Taupo is on the North Island of New Zealand and sits on the shores of Lake Taupo (hence the name). It’s part of the Taupo Volcanic Zone, an area that has had high volcanic activity for the past 2 million years. Lake Taupo itself is the flooded caldera of the Taupo Volcano (and the volcanic landscapes here are truly otherworldly!).
Taupo is my favorite spot in the entire country. I just loved the small town feel, sitting by the lake, and all the nearby hikes. I could have stayed here for weeks.
Taupo has tons of incredible hikes (it’s the jumping-off point for the famous Tongariro Alpine Crossing), lots of fishing and boating excursions, charming local markets, and stunning nature (including the impressive Huka Falls).
Think of it like a quieter version of Queenstown, the South Island’s adventure and party capital.
In short, don’t miss Taupo when you visit New Zealand!
This travel guide to Taupo can help you plan your trip, save money, and make the most of your time here!
Table of Contents
Top 5 Things to See and Do in Taupo
1. Go skydiving
Taupo is known for having the best skydiving in New Zealand. Lake Taupo provides an incredible backdrop with snow-capped mountains and bright blue waters painting the canvas for your descent. A 2,743-meter (9,000-foot) jump is 199 NZD while an 5,638-meter (18,500-foot) jump is 399 NZD. You can also take a full-day course to learn how to skydive on your own for 499 NZD.
2. Visit Huka Falls
This is one of the fastest-moving waterfalls in New Zealand, with over 220,000 liters (52,834 gallons) passing by every second (that’s an Olympic swimming pool every 11 seconds) on its way to drain into Lake Taupo. You can easily walk here from town in under an hour along a picturesque riverside path. You can also hop on a boat tour to the base of the falls for 42 NZD.
3. Spend a day at Lake Taupo
The lake is the main attraction in town, its boardwalk brimming with delicious restaurants and lakeshore hikes. It’s a popular place to go trout fishing, sailing, jet-skiing, swimming, and boating. The Mine Bay Maori Rock Carvings, a contemporary work of art carved into the rock face using traditional methods, is a popular attraction that can only be viewed by boat. A two-hour sailboat tour of the lake costs 59-69 NZD.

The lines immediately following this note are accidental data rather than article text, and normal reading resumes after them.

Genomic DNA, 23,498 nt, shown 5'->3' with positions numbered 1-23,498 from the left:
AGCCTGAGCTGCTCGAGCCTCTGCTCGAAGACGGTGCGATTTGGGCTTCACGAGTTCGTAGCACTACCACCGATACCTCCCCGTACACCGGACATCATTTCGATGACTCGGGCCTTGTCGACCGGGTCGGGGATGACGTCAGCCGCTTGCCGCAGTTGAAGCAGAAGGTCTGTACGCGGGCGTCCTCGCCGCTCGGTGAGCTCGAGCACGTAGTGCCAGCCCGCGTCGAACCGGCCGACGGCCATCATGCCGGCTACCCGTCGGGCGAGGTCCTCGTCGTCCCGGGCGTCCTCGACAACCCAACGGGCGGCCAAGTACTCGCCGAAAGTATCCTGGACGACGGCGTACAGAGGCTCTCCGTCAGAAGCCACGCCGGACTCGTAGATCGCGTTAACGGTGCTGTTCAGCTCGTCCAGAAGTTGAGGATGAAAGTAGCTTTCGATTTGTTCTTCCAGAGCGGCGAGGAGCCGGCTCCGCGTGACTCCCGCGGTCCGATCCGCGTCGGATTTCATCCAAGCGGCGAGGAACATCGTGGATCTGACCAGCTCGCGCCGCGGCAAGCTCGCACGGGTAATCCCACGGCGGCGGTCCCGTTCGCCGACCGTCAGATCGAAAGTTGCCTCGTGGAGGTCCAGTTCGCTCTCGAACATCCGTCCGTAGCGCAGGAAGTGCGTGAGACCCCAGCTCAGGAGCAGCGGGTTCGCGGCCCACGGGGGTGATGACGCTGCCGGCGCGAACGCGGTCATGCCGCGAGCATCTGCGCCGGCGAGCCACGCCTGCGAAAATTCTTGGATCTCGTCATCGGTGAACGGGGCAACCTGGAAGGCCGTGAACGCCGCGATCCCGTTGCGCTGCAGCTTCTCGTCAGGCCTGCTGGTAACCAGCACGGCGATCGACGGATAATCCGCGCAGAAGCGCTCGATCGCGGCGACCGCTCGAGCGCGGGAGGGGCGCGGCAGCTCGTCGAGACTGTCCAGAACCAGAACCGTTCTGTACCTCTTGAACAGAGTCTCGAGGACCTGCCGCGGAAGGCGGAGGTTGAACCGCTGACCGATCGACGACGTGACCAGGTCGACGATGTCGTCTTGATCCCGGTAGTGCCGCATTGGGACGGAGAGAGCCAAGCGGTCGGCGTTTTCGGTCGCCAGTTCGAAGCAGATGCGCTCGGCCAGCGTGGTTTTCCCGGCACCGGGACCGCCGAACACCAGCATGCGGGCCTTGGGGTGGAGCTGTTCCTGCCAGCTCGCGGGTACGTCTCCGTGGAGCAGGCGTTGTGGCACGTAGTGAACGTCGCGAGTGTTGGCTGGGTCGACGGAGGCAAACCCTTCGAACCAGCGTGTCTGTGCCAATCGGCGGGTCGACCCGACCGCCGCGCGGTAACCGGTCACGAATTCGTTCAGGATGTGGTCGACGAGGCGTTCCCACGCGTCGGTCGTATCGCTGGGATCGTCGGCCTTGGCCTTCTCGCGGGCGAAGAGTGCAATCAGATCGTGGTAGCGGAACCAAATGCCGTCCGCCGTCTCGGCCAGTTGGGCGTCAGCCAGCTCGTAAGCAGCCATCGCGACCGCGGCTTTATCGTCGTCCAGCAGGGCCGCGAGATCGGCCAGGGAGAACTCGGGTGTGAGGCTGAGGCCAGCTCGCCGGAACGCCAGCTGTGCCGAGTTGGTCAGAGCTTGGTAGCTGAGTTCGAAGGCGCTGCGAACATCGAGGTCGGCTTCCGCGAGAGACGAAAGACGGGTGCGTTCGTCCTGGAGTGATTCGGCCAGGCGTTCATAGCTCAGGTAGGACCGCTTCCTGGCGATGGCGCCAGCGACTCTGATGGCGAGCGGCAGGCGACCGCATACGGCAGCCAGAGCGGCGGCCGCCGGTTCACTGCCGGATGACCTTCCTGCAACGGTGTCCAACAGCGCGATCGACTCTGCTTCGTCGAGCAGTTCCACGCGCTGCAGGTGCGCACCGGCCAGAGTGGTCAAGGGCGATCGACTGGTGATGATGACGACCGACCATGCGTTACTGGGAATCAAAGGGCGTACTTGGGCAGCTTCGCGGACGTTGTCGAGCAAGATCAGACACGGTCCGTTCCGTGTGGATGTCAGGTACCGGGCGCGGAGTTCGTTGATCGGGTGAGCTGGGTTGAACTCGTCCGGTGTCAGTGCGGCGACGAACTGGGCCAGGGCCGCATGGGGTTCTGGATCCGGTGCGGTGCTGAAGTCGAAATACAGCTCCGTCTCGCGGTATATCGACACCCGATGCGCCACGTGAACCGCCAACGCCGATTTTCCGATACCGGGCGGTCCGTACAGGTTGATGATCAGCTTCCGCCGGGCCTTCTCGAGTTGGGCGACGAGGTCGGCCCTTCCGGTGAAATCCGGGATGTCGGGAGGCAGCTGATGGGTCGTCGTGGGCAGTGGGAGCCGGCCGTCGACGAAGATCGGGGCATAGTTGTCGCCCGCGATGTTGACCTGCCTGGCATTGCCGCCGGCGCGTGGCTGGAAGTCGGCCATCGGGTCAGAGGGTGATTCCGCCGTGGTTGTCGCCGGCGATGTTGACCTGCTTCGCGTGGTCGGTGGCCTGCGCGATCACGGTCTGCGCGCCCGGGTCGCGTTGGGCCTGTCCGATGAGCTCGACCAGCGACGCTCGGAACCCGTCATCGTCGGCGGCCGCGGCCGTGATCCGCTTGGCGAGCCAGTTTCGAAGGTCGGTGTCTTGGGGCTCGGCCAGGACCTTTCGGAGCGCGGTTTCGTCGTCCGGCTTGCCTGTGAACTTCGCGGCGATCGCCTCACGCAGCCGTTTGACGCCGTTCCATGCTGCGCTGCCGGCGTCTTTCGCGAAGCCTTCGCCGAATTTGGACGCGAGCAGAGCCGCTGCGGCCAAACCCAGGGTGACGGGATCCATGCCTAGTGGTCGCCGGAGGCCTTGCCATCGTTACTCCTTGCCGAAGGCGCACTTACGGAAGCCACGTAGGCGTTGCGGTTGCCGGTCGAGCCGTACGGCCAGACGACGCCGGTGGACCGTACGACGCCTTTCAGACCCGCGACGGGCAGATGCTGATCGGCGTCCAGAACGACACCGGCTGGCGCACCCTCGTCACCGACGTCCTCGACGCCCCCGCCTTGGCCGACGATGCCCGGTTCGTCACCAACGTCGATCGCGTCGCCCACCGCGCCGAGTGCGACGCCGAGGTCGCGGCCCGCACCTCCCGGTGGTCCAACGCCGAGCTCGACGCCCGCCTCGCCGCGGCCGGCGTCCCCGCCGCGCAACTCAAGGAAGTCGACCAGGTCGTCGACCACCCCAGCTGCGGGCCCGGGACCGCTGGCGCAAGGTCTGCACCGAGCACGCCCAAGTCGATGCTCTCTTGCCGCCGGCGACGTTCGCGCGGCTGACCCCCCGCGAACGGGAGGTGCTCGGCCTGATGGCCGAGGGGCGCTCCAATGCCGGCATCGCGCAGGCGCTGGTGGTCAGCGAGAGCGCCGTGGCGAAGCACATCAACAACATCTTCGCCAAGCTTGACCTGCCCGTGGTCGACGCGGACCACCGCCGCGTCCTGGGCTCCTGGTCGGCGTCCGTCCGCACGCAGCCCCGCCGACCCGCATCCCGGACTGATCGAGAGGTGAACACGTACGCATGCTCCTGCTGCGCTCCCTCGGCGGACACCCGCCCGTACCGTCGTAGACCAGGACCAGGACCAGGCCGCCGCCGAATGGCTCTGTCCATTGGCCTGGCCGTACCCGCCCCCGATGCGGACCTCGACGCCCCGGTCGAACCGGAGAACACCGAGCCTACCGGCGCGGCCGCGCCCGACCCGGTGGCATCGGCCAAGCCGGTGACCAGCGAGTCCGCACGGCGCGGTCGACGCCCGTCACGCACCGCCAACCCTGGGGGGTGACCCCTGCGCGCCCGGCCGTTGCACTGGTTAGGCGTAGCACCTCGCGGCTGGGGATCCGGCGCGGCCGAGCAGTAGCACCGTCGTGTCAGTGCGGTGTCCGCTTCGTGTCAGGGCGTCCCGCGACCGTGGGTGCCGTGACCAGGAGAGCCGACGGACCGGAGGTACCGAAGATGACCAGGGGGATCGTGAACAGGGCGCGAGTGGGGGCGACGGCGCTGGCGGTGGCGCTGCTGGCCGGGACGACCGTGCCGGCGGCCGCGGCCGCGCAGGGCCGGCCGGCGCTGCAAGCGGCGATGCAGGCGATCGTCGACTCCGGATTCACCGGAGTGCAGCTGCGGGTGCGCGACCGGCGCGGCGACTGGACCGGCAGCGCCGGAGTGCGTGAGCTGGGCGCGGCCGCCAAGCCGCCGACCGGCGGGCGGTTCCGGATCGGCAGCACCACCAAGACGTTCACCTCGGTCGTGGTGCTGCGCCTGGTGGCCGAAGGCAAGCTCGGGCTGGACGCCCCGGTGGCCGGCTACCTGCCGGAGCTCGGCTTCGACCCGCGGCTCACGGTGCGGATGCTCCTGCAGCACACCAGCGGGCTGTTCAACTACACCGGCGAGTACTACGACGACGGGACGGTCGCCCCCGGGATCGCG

4. Hike the Tongariro Alpine Crossing
Considered the best day hike in New Zealand, this crossing goes through epic dramatic landscapes, including the spot where they filmed Mordor from The Lord of the Rings. The hike traverses Tongariro National Park, a World Heritage Site (for both its natural and cultural importance) and New Zealand’s oldest national park. The 19-kilometer (12-mile) trek is free and takes between 6-9 hours. Expect to pay around 40 NZD for return transportation (you can only park for 4 hours in the parking lot, so if you’re doing a longer hike, there are several shuttles available).
5. See the Waipahihi Botanical Reserve
Spanning 34 hectares (86 acres), the Waipahihi Botanical Reserve is a haven for birdlife and native trees. There are numerous walkways and themed trails (like the Floral Walk), beautiful lake and mountain views, and picturesque picnic areas. Admission is free though donations are appreciated.
Other Things to See and Do in Taupo
1. Go bungy jumping
If you haven’t tried it in any other region, do it here as Taupo is home to New Zealand’s highest water touch bungy (you’ll drop from 47 meters/154 feet above the Waikato River). There’s also the Cliffhanger Swing, which lets you swing up to 180 degrees, reaching a speed of up to 70 kilometers (43 miles) per hour! Prices start at 185 NZD. This is one of the more affordable bungy options in New Zealand.
2. Enjoy the hot springs at Turangi
Turangi is a small town located 50 kilometers (31 miles) southwest of Taupo. Here you’ll find a lot of geothermal hot springs. On the short (15-20 minute) Tokaanu Thermal Walk, you can hike through all the geothermal activity, and then end with a soak in the more developed public and private swimming pools (8-12 NZD). It makes for a relaxing afternoon after all the more extreme activities in the area.
3. Visit the Lake Taupo Museum and Art Gallery
This small museum, located near the center of town, contains exhibits on the Maori, volcanic events, and early European history of Taupo. A Maori meeting house is also recreated within the building and exhibitions by local artists are ongoing. You can also visit the award-winning Ora garden, filled with native flora and geothermal springs. Admission is 5 NZD.
4. Climb Mount Tauhara